Cooking with Lou

Lou’s Marinara Sauce

– Posted in: Pasta

marinara_to_freezeI like to make up marinara sauce (meatless red sauce)  in very large batches. Then I can adapt it to many dishes. To turn it into a delicious red meat sauce, lasagna sauce, or even chili check out the spaghetti sauce recipe, Lou’s Low Fat Lasagna, or Spiced up Chili.

Here’s where you can make your meals healthier. Don’t buy processed sauce in a jar from the grocery store.  Most of them contain an abundance of sodium (salt) and sugar. If you make your own, you know exactly what is in it. You control the ingredients. That is one of the keys to a healthier life style.

You can always add vegetables to the sauce for a vegetarian twist. One of my favorite things to do is to grill or bake chicken using my favorite seasonings, then chop it up and add it to a quart of sauce and pour it over penne noodles. It also makes a great pizza sauce. I’m sure you can find even more uses for this sauce.

Ingredients:

  • 1 large onion
  • 4 gloves of garlic or 2 teaspoons garlic powder, NOT garlic salt. If you use minced garlic from a jar, you’ll need 1  tablespoon.
  • 1 stalk of celery, if you don’t like the texture of celery, you can substitute celery seed (which I do)
  • 2 small cans of quality tomato paste (4 oz)
  • 1 large can of quality tomato sauce (32 oz)
  • 1 can of dice tomatoes (16 oz)
  • Water
  • 2 tablespoons fresh basil (chopped) or 1 teaspoon dried basil
  • 1 tablespoon fresh oregano (chopped) or 1 teaspoon dried oregano
  • 1/2 teaspoon of all spice (or 5-6 whole all spice cloves)
  • 1-2 bay leaves
  • a sprinkle or two of nutmeg or grate a small amount of a fresh nutmeg nut with your zester.
  • 1 to 2 tablespoons balsamic vinegar (Don’t substitute other vinegars, such as cider, or plain vinegar)
  • 1 cup of drinkable red wine.
  • 1 tablespoon sugar
  • 1/2 teaspoon baking soda (it helps reduce the acidity of the tomatoes)
  • 1 teaspoons salt
  • Black pepper to taste (but at least a teaspoon)

This is the total list of ingredients for my marinara sauce.

Assembly:

  • Finely chop the onion, celery and garlic (If you use minced garlic in a jar (which I do often), you’ll need about 2 tablespoons. (I love garlic, so if you don’t, reduce the total amount of garlic in half, but absolutely DO NOT leave it out.
  • Pour enough olive oil into a large sauce pan (A LARGE sauce pan, like you would boil noodles in) to cover the bottom. Turn heat to medium. When the oil is hot (wavy in the bottom of the pan, turn the heat to medium-low and add the onions and celery.
  • Saute the onions and celery until the onions are translucent. If you chose not to use celery, but to use celery seed, don’t add that now. Wait a few steps.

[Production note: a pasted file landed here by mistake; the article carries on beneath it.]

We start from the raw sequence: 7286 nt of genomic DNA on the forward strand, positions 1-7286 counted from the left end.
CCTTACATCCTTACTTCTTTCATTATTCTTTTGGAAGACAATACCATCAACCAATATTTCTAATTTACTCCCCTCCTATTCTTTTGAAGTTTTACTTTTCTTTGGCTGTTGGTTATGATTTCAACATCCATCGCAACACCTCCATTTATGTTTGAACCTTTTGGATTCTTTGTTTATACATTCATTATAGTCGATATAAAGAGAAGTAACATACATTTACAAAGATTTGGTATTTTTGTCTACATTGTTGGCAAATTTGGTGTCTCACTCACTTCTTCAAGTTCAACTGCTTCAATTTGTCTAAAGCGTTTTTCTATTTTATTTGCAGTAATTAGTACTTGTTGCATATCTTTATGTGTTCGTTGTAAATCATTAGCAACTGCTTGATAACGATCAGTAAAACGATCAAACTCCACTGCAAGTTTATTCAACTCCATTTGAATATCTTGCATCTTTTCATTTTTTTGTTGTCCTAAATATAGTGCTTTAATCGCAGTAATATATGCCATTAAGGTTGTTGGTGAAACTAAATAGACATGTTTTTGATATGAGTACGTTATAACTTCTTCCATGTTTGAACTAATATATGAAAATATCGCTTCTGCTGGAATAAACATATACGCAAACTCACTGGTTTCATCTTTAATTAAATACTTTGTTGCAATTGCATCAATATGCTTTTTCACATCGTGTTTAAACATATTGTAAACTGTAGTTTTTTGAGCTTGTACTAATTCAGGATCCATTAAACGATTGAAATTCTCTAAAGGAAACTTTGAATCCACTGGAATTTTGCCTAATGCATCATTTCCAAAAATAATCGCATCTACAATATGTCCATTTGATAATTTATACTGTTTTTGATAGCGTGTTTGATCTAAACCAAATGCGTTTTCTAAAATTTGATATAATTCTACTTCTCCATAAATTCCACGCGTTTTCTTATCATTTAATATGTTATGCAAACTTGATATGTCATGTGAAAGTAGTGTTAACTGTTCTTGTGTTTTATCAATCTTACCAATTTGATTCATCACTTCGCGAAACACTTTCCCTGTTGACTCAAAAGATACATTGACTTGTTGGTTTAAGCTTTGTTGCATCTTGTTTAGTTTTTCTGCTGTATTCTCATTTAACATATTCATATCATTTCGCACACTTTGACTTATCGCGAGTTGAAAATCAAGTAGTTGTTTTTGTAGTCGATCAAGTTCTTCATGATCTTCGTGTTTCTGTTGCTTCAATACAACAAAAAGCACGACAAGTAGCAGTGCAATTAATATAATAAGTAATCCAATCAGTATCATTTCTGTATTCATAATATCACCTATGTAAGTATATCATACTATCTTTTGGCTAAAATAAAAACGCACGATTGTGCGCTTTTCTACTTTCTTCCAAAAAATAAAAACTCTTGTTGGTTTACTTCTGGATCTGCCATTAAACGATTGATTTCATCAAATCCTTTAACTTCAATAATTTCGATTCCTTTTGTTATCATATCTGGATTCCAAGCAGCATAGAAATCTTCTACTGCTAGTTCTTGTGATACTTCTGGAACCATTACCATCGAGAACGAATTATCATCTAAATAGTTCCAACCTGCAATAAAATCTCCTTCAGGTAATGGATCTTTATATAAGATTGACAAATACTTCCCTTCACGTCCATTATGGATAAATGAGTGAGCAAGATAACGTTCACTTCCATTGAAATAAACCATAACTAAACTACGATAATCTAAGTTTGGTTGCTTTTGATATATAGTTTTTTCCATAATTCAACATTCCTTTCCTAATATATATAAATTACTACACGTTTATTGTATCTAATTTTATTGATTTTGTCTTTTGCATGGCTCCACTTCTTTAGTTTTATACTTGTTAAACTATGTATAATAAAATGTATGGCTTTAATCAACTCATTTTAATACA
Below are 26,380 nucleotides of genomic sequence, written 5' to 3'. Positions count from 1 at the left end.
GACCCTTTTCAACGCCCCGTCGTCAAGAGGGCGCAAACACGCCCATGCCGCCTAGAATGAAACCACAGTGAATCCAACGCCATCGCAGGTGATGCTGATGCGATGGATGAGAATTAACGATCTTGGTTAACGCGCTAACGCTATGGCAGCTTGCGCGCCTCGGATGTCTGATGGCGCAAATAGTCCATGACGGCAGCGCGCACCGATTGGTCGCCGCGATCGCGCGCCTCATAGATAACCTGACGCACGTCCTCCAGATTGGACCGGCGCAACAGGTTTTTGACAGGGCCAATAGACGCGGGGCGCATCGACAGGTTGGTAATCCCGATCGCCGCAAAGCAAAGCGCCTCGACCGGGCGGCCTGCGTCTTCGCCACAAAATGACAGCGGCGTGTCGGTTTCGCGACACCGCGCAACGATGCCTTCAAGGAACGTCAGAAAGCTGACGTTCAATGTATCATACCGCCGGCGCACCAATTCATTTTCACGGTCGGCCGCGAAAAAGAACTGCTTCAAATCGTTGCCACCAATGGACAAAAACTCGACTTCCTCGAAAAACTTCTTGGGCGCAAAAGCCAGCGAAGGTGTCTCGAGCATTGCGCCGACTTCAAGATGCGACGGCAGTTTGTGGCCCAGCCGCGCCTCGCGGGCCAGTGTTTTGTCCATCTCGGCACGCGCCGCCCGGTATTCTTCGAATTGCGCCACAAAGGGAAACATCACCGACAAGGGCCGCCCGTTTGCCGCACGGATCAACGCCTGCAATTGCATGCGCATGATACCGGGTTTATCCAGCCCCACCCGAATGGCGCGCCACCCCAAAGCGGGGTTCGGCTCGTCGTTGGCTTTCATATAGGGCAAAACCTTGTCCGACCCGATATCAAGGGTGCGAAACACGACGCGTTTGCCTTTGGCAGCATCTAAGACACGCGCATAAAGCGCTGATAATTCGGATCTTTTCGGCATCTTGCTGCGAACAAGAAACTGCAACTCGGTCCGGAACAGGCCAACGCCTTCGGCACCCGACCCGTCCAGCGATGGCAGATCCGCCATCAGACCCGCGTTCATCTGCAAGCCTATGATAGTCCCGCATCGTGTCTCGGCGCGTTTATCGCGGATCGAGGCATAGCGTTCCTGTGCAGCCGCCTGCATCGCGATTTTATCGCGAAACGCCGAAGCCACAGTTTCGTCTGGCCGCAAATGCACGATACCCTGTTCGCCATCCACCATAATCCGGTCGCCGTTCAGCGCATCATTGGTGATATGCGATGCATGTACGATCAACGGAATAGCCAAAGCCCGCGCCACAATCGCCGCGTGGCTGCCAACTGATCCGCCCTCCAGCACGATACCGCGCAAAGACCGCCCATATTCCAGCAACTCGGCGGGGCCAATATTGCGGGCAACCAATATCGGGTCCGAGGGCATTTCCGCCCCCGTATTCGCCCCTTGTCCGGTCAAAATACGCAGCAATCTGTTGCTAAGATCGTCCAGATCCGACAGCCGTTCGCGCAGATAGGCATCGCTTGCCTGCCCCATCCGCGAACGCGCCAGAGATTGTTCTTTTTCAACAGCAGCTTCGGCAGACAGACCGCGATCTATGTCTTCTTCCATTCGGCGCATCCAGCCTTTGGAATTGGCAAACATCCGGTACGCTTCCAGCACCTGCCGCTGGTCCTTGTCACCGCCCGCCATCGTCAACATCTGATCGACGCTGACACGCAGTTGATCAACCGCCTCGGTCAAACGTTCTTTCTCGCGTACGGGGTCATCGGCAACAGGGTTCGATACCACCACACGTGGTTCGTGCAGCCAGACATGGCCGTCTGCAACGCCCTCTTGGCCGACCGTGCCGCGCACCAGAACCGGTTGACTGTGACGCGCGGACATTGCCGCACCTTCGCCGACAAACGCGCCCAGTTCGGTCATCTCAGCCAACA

• Turn the heat down to low and add half of the garlic. Let simmer for 1-2 minutes.
  • Add the tomato sauce and the diced tomatoes.
  • Rinse each can with a little water and dump into the pot.
  • Add the tomato paste. Stir until all paste is incorporated. Don’t throw the can away yet! We’re going to fill it with wine (or water) first.
  • Pour some of the wine into each can, swish or stir gently to get all of the paste off the edges. Pour it into the pot. Any extra wine….pour it in. If you only have white wine in the house…..no problem, use it.
  • Add salt, pepper,celery seed, garlic powder, bay leaf, allspice, and sugar
  • Bring up to a low simmer and let it cook for 20  minutes
  • Add the herbs  (While dried herbs are more potent, it takes them longer to release their flavor than it does for fresh herbs). Let simmer 5 to 10 minutes
  • Add the balsamic vinegar (optional) Sometimes the sauce will just lack depth of flavor (don’t ask me to explain that, it’s just that if all you can taste is tomatoes, then the sauce lacks depth. This is when I add the balsamic vinegar. I add it a little bit at a time until I can pick up the delicacy of the herbs and the underlying tartness of the tomatoes.
  • Add the baking soda (optional)
  • let simmer on low heat  for 10 more minutes or two hours. The longer it cooks the thicker the sauce and the richer the flavor. STIR FREQUENTLY! TASTE FREQUENTLY. Tasting is how you learn what to add to perfect the sauce. Sometimes all it takes is a pinch of salt to bring out multiple flavors.

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This is the  basic marinara sauce recipe. The amount of garlic and black pepper is a matter of personal taste. You can add more or lessen the amount if you choose. Don’t be afraid to taste and taste often during the cooking process.  If you think it needs something, add it. Towards the end of the cooking time, I always check to see if it needs more salt.  I usually have to add more than the original teaspoon, but not wanting it to get too salty at this point I only add  salt, one pinch at a time, and taste until I achieve the right level.  Just to reduce the acid from the tomatoes, I add a little baking soda (no more than a 1/2 teaspoon.) It will fizz a bit, but just let it continue to simmer for a bit and then let it sit. The fizz will get absorbed.

Your marinara sauce is ready to use or to freeze. Divide it into pint or quart containers. You should end up with 3+ quarts of sauce.

 

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